Italian Mannerist Painter, 1503-1572
Agnolo di Cosimo (November 17, 1503 ?C November 23,1572), usually known as Il Bronzino, or Agnolo Bronzino (mistaken attempts also have been made in the past to assert his name was Agnolo Tori and even Angelo (Agnolo) Allori), was an Italian Mannerist painter from Florence. The origin of his nickname, Bronzino is unknown, but could derive from his dark complexion, or from that he gave many of his portrait subjects. It has been claimed by some that he had dark skin as a symptom of Addison disease, a condition which affects the adrenal glands and often causes excessive pigmentation of the skin. Related Paintings of Agnolo Bronzino :. | lucrezia panciatichi | Noli Me Tangere (mk05) | Venus and Cupid | Portrait of Francesco I as a Young Man | Portrait of a Lady |
Related Artists:Andreas Achenbach
(September 29, 1815 - April 1, 1910) was a German landscape painter.
Born at Kassel, he began his art education in 1827 in Desseldorf under Friedrich Wilhelm Schadow at the Desseldorf Academy of Painting. He studied at St Petersburg and travelled in Italy, Holland and Scandinavia.In his early work he followed the pseudo-idealism of the German romantic school, but on removing to Munich in 1835, the stronger influence of Louis Gurlitt turned his talent into new channels, and he became the founder of the German realistic school. Although his landscapes evince too much of his aim at picture-making and lack personal temperament, he is a master of technique, and is historically important as a reformer. The Chambers Biographical Dictionary says of him that "he was regarded as the father of 19th century German landscape painting."
A number of his finest works are to be found at the Berlin National Gallery, the New Pinakothek in Munich, and the galleries at Dresden, Darmstadt, Cologne, Desseldorf, Leipzig and Hamburg.
He died in Desseldorf.
His brother, Oswald Achenbach (1827-1905), was also a painter.
Thomas Malton (1748 - 7 March 1804), the younger, was an English painter of topographical and architectural views, and an engraver. J M W Turner and Thomas Girtin were amongst his pupils. He is designated the younger to differentiate him from his father Thomas Malton the elder.
Malton was born in London, the son of Thomas Malton the elder, a notable architectural draughtsman and writer on geometry. He was with his father during the latter's residence in Dublin, Ireland, and then passed three years in the office of James Gandon the architect, in London. In 1774 Malton received a premium from the Society of Arts. He entered the Royal Academy and in 1782 gained a gold medal for his design for a theatre. In 1773 he sent the Academy a view of Covent Garden, and was afterwards a constant exhibitor, chiefly of views of London streets and buildings, drawn in Indian ink and tinted. In these there is little attempt at pictorial effect, but their extreme accuracy in the architectural details renders them of great interest and value as topographical records. They are enlivened with groups of figures, in which Malton is said to have been assisted by Francis Wheatley.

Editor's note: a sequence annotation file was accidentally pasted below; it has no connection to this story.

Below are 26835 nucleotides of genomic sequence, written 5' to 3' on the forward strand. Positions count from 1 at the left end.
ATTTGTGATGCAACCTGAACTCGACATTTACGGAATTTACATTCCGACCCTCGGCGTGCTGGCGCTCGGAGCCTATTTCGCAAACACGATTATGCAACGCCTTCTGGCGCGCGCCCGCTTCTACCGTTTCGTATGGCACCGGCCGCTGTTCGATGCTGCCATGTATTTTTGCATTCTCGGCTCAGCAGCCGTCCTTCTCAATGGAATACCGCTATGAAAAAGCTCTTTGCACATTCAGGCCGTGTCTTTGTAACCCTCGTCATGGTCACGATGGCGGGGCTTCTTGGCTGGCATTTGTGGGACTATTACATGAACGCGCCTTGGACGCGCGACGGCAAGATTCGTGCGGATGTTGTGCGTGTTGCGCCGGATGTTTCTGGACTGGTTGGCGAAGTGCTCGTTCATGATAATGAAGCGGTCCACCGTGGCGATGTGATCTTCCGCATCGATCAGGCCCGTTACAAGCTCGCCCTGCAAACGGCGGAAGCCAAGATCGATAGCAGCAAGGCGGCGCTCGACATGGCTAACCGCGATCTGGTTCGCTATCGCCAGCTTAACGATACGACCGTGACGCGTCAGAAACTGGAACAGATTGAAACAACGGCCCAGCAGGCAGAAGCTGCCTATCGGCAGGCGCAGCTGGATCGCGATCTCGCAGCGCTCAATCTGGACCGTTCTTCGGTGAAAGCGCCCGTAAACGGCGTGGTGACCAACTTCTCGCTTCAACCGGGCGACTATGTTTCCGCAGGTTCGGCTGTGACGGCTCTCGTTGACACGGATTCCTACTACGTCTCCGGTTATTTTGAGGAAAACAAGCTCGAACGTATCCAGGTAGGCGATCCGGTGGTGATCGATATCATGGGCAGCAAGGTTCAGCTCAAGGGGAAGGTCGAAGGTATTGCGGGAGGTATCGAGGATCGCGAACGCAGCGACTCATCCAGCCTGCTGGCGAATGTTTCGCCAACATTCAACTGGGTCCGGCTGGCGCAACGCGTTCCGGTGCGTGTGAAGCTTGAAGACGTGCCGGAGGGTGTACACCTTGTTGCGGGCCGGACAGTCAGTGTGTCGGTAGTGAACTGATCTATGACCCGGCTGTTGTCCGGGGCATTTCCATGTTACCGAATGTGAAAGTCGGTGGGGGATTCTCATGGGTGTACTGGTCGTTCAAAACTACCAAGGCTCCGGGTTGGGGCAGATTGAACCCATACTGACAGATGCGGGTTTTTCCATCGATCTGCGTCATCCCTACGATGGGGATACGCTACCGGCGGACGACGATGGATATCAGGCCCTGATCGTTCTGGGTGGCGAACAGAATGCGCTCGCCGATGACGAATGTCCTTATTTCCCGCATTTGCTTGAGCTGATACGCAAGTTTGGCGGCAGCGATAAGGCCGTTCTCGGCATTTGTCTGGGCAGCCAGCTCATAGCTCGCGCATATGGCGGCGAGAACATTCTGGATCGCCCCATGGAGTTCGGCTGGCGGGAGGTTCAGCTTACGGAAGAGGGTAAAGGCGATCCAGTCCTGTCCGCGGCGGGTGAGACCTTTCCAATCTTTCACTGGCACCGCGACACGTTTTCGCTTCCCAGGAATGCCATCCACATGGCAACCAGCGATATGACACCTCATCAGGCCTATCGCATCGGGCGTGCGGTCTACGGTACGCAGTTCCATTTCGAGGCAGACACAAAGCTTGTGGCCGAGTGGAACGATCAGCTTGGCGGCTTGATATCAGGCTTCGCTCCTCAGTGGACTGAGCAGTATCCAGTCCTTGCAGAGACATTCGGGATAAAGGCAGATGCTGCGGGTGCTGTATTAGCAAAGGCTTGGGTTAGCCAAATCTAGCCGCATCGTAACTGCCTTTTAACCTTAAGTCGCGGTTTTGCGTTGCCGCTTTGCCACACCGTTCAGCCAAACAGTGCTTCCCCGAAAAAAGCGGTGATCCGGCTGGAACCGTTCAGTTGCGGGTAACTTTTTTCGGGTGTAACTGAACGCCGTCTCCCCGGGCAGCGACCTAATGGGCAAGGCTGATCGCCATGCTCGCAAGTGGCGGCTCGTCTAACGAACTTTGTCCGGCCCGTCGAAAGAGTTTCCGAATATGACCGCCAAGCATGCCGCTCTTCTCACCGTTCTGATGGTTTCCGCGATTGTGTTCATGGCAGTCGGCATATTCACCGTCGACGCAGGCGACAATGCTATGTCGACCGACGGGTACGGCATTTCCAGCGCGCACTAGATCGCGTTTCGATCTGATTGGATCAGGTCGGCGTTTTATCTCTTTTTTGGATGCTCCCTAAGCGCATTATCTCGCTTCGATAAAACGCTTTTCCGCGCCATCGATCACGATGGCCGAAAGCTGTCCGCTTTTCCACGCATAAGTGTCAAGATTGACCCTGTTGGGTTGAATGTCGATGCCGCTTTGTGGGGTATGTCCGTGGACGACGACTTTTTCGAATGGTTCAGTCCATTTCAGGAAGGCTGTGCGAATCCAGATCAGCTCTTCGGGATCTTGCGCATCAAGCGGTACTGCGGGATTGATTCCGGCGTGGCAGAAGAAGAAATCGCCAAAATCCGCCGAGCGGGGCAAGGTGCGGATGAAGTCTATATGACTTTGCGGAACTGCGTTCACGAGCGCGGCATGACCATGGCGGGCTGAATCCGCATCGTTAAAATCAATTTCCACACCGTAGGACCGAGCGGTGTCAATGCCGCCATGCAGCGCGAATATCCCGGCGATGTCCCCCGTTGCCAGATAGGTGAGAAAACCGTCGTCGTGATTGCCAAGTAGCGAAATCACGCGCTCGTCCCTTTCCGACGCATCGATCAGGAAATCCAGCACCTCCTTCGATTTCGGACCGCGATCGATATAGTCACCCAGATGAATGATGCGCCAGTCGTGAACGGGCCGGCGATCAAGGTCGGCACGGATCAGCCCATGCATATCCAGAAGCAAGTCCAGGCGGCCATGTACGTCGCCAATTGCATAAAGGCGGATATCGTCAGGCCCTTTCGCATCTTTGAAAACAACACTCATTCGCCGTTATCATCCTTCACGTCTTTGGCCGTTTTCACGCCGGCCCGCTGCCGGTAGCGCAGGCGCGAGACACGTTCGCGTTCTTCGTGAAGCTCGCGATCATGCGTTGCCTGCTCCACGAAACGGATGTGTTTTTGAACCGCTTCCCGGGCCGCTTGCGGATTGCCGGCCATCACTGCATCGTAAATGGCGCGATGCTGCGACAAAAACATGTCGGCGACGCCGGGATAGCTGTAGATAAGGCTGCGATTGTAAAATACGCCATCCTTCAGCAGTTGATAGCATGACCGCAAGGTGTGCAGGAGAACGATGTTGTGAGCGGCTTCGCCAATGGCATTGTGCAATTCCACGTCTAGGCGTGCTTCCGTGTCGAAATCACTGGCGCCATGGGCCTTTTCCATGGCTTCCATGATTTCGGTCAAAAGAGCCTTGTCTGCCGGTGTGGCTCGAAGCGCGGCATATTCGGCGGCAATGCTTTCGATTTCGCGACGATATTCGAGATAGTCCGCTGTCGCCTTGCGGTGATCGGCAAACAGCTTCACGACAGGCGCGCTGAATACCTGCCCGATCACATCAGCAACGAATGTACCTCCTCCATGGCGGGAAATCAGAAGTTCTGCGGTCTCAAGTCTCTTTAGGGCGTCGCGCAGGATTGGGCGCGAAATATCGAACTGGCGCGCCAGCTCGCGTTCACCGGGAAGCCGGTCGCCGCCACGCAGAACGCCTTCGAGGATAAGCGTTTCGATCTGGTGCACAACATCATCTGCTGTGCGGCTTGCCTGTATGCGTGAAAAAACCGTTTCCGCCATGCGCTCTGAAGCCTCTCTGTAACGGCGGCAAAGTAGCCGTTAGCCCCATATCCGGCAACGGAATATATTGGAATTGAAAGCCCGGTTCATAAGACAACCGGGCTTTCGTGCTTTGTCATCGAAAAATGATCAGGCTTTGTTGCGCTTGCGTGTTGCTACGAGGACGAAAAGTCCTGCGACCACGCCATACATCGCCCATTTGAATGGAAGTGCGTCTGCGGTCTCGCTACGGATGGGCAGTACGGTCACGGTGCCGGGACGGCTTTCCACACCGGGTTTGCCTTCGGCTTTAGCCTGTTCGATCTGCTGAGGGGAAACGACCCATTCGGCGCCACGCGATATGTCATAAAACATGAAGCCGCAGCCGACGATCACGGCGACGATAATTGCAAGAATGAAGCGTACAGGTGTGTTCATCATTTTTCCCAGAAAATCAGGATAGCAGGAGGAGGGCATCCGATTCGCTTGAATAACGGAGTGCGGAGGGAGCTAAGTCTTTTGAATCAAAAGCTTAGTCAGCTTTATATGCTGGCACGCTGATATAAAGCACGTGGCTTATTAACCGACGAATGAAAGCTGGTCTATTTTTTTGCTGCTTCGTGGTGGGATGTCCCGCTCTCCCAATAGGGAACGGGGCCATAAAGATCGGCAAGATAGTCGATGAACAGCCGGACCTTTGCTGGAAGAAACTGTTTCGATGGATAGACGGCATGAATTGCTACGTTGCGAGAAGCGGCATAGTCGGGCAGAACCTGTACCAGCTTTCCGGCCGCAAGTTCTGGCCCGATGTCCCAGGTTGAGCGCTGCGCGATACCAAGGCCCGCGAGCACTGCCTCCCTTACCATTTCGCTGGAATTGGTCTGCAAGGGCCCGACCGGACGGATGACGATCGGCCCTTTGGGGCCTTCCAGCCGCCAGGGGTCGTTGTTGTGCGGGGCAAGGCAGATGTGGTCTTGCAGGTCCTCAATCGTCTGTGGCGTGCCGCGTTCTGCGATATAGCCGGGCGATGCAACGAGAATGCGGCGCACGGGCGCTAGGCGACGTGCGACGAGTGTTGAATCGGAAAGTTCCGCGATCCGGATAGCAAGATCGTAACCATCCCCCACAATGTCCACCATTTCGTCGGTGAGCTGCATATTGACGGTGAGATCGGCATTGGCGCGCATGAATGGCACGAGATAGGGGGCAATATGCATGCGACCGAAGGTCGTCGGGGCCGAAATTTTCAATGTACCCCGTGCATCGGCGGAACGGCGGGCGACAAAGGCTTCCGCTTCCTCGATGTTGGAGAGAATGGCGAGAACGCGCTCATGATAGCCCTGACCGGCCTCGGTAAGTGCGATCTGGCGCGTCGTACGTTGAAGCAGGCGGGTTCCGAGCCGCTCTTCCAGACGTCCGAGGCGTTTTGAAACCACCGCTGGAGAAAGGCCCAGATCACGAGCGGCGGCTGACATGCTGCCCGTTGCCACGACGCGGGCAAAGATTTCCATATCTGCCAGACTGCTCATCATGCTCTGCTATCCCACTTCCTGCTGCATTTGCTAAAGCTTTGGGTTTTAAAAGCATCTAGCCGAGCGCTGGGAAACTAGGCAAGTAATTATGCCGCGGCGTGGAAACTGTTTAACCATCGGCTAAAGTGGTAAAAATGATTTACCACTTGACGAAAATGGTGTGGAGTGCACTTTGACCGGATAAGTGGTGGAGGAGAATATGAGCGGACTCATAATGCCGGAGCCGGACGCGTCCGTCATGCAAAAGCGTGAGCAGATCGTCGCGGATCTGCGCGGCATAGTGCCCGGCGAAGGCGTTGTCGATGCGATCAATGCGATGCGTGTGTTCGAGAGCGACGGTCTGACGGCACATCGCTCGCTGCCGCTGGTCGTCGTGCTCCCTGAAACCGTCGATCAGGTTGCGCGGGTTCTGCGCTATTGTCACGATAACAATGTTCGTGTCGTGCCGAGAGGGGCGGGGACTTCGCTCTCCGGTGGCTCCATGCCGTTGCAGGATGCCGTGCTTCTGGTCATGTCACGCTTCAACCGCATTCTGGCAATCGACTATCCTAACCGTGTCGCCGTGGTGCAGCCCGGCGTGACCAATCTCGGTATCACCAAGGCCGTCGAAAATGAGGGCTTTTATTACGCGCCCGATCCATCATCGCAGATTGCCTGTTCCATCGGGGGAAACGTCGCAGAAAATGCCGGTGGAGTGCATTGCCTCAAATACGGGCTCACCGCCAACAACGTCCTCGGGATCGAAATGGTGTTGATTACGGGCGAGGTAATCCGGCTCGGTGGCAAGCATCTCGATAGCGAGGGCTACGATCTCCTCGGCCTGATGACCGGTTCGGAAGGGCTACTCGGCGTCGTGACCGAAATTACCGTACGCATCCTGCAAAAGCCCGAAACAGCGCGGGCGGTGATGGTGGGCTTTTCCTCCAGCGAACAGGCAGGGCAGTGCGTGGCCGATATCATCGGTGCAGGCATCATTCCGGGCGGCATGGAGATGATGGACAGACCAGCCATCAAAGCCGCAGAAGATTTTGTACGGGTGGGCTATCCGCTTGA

After leaving Ireland, Malton appears to have always lived in London - with the exception of a brief stay at Bath in 1780. From 1783 to 1789 he resided in Conduit Street (London), and at an evening drawing class which he held there, received as pupils Thomas Girtin and young J M W Turner, whose father brought him to be taught perspective. Turner paid tribute to him in later life by saying My real master was Tom Malton.
In 1791 Malton removed to Great Titchfield Street, and finally, in 1796, to Long Acre. He made a few of the drawings for Watts's Seats of the Nobility and Gentry published in 1779, and executed some large aquatints of buildings in both London and Bath, being one of the first to avail himself of the newly introduced art of aquatinta for the purpose of multiplying copies of his views. He also painted some scenes for Covent Garden Theatre.
In 1792 Malton published the work by which he is now best known, A Picturesque Tour through the Cities of London and Westminster, illustrated with a hundred aquatint plates. Between 1798 -1800 he produced Views from Cambridge, and at the time of his death was engaged upon a similar series of views of Oxford, some of which appeared in parts in 1802, and were reissued with others in 1810.
Malton died in Long Acre, London on 7 March 1804, leaving a widow and six children. His portrait, painted by Gilbert Stuart, was engraved by William Barney in 1806. A portrait of his son Charles, when a child, drawn by Sir Thomas Lawrence, was engraved by F C Lewis.
Malton's brother James Malton was also a notable artist, draughtsman and engraver.Willem Maris
Dutch Painter, 1844-1910
Brother of Jacob Maris. He received his training as a painter from his brothers, Jacob Maris and Matthijs Maris. Although he briefly attended evening classes at the Academie in The Hague and was advised by the animal painter Pieter Stortenbeker (1828-98), he was basically self-taught; he was the only self-made man in the circle of Hague school artists. In 1862 he visited Oosterbeek where he met Anton Mauve, with whom he established a long friendship. In the same year he first entered a painting, Cows on the Heath (untraced), in the Tentoonstellung van Levende Meesters in Rotterdam. The themes of cows at pasture and ducks by the side of a ditch, which characterized the Dutch polder landscape in summer, became his hallmark. In the following year he exhibited Cows by a Pool (The Hague, Gemeentemus) in The Hague; it received discouraging reviews, as did the picture entered by his brother Matthijs. Painted in 1863, this work already employs Willem main motif and shows his attention to the handling of light (with effects of haze and backlighting).